Goldman predicts Thai interest rate hike in Sept

Goldman predicts Thai interest rate hike in Sept

Hawkish expectations in Asia’s emerging markets are piling up as traders become increasingly convinced that central banks in the region cannot ignore the threat of domestic inflation any longer.

Goldman Sachs Group Inc is one of the latest banks to now see an “imminent” lift-off in rates in several Asian markets, including Thailand. The region’s shorter-maturity bonds, which are more sensitive to rate expectations, have spiked this quarter amid doubts about the dovish rhetoric from policy makers. Malaysia’s central bank surprised with a rate hike on Wednesday, after signalling patience in April.

An about-face from more central bankers will deepen the selloff in emerging-Asia bonds, which have already suffered losses of 7% this year, surpassing even those seen during the 2013 taper tantrum. The securities are already feeling the pain from runaway inflation and the fact that policy makers in the region are lagging behind some developed countries in raising rates isn’t helping.


Bank Negara Malaysia surprised investors by raising rates 25 basis points on Wednesday, after indicating in late April that tightening policy due to supply-side shocks has limited effectiveness. Six-month ringgit interest-rate swaps are now pricing in more than three quarter-percentage-point increases over the next six months. Three-year yields have jumped by more than 100 basis points this quarter, the most on record in data going back to 2000.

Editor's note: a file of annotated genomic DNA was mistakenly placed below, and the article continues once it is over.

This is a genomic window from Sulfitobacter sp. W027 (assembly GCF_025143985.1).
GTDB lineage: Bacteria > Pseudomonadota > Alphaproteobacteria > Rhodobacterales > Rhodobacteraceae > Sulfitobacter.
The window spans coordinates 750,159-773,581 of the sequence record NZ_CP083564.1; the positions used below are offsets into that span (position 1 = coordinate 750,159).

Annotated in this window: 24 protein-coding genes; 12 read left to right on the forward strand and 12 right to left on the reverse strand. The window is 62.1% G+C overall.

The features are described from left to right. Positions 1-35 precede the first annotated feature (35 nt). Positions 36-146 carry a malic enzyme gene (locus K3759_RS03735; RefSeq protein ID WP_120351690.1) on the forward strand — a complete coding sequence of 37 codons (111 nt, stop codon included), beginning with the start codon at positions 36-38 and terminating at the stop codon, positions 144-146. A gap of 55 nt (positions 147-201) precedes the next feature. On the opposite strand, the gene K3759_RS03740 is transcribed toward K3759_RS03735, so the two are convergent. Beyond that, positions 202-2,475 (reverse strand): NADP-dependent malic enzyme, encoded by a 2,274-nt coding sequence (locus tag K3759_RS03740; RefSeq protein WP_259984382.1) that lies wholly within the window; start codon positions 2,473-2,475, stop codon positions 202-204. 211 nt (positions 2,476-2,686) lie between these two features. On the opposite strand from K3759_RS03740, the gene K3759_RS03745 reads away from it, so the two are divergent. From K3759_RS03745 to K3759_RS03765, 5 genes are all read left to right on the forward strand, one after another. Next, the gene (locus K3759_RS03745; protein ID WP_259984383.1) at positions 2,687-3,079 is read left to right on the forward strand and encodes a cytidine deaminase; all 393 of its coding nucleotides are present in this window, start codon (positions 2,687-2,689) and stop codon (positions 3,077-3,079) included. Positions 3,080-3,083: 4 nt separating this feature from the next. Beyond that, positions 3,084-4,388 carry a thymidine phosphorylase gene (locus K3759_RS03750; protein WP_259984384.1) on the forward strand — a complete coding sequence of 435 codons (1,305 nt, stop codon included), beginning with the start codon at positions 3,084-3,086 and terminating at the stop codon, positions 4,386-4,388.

Thailand’s one-year non-deliverable interest-rate swaps have been climbing since April, and are now pricing in at least two 25-basis-point hikes over the next 12 months. That is despite dovish comments from the Bank of Thailand, with the governor maintaining that monetary policy can look through a short-term inflation spike. The first increase is likely to come in September, Goldman Sachs said in a note Monday. That’s well ahead of the median forecasts of economists for the first quarter of 2023.


A surge in Indonesia’s two-year yields since April has increased their premium over the policy rate to more than 270 basis points, the most since June 2018, when the central bank was in the middle of its previous hiking cycle. Headline inflation quickened to 3.47% in April, the fastest pace since December 2017, though still within Bank Indonesia’s 2%-to-4% target.

There’s a good chance the first quarter-point hike will come at the May 24 meeting, as a pre-emptive move would show policy makers are committed to tackling inflation, Wellian Wiranto, an economist at Oversea-Chinese Banking Corp. in Singapore, wrote in a note Monday.


The Reserve Bank of India’s surprise 40 basis-point hike at an out-of-cycle policy meeting on May 4 triggered a jump in hawkish bets. Onshore overnight index swaps are now pricing in more than 100 basis points of tightening over a six-month horizon. The central bank was preaching patience as recently as February, but said retail inflation remaining stubbornly above the 2-6% target for three straight months drove it to act.